The Bulldogs have 3 players with excellent scoring ability in Damarcus Johnson, Eli Lawrence, and Jonathan Young. Johnson runs the point for TC and while he is lethal from outside, he also knows when to mix it up inside to create for himself and his teammates. Lawrence has good size on the wing for the Bulldogs and is efficient with his scoring opportunities. The smooth lefty has a quick release off the catch and also utilizes mid-range shots off the bounce where he elevates for easy looks.

Young is a new member of the team and caught the attention of many during the weekend with his play. Young comes in to form a dangerous backcourt duo alongside Johnson, he has good shooting ability and showed that he can put it on the floor and penetrate as well.

Zach Morgan is another player to keep an eye on for the Bulldogs team. Morgan is a forward with a strong, athletic frame that provides toughness and rebounding for TC. He also was not afraid to put the ball on the deck himself and if he can become another viable scoring option for the team, that would be huge. With their current weapons, Tri-Cities will not have any problem putting up points this season.

Georgia Tech team camp analysis

I made it out to Georgia Tech Saturday afternoon and Sunday morning. Here are the camp’s biggest takeaways.

The Return of the Messiah

Messiah Thompson was one of the top performers at camp. The 5-foot-9 2019 point guard started his career at North Atlanta before transferring to Pebblebrook for his sophomore season. Now back home at North Atlanta, Thompson resumes the role as lead dog. Thompson plays with a chip on his shoulder and is the unquestioned engine for the Warriors. He posted 18 points, five assists and three steals in a blowout win over Harrison and followed up with a 17-point showing against Dacula. Thompson has a good feel for the game and court vision which allows him to make his teammates better. He scored from beyond the arc and when attacking the basket.

North Atlanta should be much improved from their 7-18 mark not just because of the return of Thompson, but the addition of fellow Pebblebrook transfer Andrew Robinson, who brings energy at 6-foot-3 and 6-foot-4 junior Joshua Johnson who was mightily impressive in his first impression. Josh is extremely active and athletic which helps him finish around the basket and rebound. He had 11 points and eight rebounds against Harrison. The nucleus of 2019 players could have North Atlanta competing in Region 7-AAAAAA sooner rather than later.

Fitting In

Quincy Ademokoya suited up for Dacula after recently transferring in as a highly touted 2020 prospect from Illinois, but it was easy to see that Ademokoya is not yet a finished product, though he showed flashes of a solid skillset. He was passive in Dacula’s 54-53 win over North Atlanta. The 6-foot-6 wing finished with three points, seven rebounds and two assists. Both Dacula and Ademokoya are still in the feeling out process as to where he best fits in. Once he finds his role and synergy with his new teammates, Ademokoya should be able to gel. He is in good hands with Dr. Russ Triaga and an established core of Falcons.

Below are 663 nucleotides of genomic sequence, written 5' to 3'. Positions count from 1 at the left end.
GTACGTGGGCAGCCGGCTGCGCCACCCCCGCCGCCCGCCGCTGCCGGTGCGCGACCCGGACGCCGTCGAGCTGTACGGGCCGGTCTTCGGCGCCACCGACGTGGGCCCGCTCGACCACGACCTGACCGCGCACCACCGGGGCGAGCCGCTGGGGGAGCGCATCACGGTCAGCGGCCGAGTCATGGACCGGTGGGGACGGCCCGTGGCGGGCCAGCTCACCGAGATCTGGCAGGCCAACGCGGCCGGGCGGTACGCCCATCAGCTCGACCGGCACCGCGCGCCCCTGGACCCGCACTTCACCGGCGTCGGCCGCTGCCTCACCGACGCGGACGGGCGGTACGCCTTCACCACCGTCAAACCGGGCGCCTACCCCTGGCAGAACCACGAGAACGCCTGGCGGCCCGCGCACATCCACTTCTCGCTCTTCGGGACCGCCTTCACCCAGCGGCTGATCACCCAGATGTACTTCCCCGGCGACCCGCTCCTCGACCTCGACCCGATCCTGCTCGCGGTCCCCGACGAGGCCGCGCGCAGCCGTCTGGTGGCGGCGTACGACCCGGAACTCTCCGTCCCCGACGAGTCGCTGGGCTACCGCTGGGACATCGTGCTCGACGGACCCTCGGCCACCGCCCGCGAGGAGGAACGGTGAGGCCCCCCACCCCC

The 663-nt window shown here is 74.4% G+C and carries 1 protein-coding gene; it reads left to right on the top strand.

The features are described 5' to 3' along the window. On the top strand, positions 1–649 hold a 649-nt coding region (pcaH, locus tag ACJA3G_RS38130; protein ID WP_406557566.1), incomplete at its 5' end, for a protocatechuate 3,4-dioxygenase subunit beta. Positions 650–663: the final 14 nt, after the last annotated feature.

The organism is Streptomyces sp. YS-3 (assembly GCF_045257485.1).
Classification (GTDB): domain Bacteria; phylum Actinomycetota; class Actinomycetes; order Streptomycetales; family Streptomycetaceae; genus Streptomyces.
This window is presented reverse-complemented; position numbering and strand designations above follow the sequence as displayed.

Arusha Hunter

One player who had no trouble taking charge was 2018 shooting guard Arusha Hunter. Hunter has continued to rise his game to the next level. After averaging just 4.2 points per game as a sophomore, Hunter turned in 17.3 a night his junior season leading to Class AAAAAA Most Improved honors. Against North Atlanta the 6-foot-2 scorer poured in 26 points, assaulting the basket. Hunter went 16-of-18 from the foul line, crafting his way into the paint at will. With Mekhail Bethea sidelined with a leg injury, Hunter shined and got buckets when needed.

See Ya Seniors
Coach Eugene Brown addressing the Panthers after a win over St. Pius

Four seniors with major experience and a combined 29.8 points per game between them have left the Southwest DeKalb program. The mass exodus is quite ponderous, but Southwest has more than enough to be competitive with talent dripping from the Class of 2020.

Point guard KD Johnson is a fierce competitor that makes all the plays down the stretch. Johnson seemingly has a magnetic pull to the rim, always finding a way to slice and dice his way to the cup and finish strong. Johnson has the chance to be one of Georgia’s best finishers by the time he’s a senior. While he is a respectable three-point shooter, if he can improve his stroke even more, it will be tough to stop him.

Eugene Brown III is still a gazelle on the floor and looks taller every time I see him. Brown is about 6-foot-3 and has a chance to squeeze at least two more inches out of his frame. Brown can handle the ball in transition and covers ground quickly with his long strides. Playing key minutes as a freshman alongside Johnson will bode extremely well over the course of the twosome’s career.

6-foot-6 rising junior James Glisson III showed promise in the Panthers’ 47-44 comeback victory over St. Pius. Glisson finished with 13 points and six rebounds. Senior Demarion Johnson will be asked to provide leadership on a young team. He was active against St. Pius, using his 6-foot-3 build to snag nine points and five rebounds.